• Continued micro-processes of inflammation, necrosis, and collagen deposition/regeneration
• Above three may combine to transform liver from a low-resistance to high-resistance system & can lead to increased pressure on the portal vein (i.e., portal hypertension)

10

What is the process in the setting of portal HTN?

In the setting of portal HTN, additional accumulation of vasodilatory substances, accumulate along with the increased fluid retention from the angiotensin aldosterone system, causing a further leak to occur

11

What are some medical history and clinical exam findings a patient with ascites will present with?

• Signs: shifting dullness w/abdominal percussion & fluid wave across the abdomen
• Volumes < 1500 mL may not cause physical signs
• Massive: causes tautness of abdominal wall & flattening of umbilicus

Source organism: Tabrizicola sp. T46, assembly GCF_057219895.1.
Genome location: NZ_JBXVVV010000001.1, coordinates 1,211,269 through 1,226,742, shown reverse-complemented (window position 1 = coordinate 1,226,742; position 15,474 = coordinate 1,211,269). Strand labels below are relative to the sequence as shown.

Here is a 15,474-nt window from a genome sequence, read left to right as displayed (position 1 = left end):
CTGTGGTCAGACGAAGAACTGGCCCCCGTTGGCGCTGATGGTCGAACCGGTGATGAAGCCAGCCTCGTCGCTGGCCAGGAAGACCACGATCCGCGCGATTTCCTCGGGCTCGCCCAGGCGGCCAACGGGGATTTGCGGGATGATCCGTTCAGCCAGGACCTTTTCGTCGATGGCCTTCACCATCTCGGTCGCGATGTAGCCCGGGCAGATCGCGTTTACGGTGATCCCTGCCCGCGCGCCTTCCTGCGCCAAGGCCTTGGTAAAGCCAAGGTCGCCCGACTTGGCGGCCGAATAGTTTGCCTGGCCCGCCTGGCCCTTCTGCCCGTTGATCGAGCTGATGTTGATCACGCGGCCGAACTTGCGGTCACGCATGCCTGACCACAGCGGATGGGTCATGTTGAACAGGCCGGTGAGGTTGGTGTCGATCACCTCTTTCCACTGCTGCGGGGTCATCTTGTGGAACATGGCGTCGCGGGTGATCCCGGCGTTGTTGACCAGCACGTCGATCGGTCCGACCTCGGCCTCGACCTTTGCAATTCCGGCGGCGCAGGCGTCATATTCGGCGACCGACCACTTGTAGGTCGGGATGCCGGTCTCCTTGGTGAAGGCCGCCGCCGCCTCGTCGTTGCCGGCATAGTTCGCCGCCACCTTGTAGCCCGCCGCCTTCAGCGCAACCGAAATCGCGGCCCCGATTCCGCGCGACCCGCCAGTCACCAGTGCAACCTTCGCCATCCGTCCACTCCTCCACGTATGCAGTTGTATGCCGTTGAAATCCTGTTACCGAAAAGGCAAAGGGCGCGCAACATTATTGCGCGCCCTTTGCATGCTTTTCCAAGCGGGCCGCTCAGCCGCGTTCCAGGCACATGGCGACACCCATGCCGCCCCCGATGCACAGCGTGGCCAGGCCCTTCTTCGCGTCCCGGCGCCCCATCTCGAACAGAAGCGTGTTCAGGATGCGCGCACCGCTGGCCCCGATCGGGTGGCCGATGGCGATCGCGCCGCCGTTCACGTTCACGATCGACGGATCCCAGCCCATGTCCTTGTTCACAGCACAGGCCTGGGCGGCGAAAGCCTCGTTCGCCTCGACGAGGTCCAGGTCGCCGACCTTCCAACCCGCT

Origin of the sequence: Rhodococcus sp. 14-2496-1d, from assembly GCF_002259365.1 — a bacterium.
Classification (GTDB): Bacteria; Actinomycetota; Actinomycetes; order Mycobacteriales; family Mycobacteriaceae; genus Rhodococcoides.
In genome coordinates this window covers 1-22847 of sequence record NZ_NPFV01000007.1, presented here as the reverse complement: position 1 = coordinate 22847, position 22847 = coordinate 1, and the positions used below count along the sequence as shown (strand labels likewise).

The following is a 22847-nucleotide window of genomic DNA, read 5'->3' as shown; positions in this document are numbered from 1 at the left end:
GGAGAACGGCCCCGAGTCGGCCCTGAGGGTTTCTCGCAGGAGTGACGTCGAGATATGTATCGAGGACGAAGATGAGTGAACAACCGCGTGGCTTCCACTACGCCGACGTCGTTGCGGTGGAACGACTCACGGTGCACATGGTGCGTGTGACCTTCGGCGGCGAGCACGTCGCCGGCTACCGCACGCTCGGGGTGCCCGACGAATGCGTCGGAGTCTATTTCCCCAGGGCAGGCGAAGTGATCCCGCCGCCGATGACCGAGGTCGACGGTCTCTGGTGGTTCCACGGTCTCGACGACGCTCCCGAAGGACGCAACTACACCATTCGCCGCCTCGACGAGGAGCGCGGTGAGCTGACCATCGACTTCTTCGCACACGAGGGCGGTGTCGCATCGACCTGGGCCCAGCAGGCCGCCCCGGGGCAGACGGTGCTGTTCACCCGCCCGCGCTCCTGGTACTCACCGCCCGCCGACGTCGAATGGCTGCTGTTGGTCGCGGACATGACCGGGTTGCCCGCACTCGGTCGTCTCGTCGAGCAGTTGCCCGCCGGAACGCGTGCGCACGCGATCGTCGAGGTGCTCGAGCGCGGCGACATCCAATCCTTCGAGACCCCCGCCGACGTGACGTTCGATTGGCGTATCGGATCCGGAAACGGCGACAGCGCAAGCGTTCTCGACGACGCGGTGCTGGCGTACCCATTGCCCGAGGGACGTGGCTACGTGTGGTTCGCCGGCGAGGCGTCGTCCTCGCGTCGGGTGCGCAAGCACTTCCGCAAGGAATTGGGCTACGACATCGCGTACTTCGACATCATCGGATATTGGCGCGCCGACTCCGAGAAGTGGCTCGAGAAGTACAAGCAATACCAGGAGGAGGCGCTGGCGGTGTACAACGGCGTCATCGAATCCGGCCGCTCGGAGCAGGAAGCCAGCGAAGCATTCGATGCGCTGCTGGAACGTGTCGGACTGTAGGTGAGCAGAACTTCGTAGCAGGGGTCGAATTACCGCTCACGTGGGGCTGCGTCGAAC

• May have peripheral edema

12

When diagnosing ascites, a physician may perform a diagnostic paracentesis. What does this entail?

Diagnostic tap analyzing cell count, total protein, albumin, cytology & cultures within the fluid in the stomach, done with a needle.

13

In what type of patient is it mandatory to perform a diagnostic paracentesis?

This is mandatory in cases of new ascites or in cases of individual with a change in clinical status that includes fever, abdominal pain, and new onset of or worsening hepatic encepalopathy, or any sign or symptom of infection

14

Depending on the presentation and physical appearance of a patient with ascites, what are the lab exams that can be ordered?

Laboratory exams including full liver screen
• Lactate dehydrogenase (LDH) cholesterol, amylase, total protein, and triglycerides

15

What type of imaging is used in the case of ascites and why?

US or CT. This is used in cases of new onset ascites and to rule out portal vein thrombosis or hepatocellular carcinoma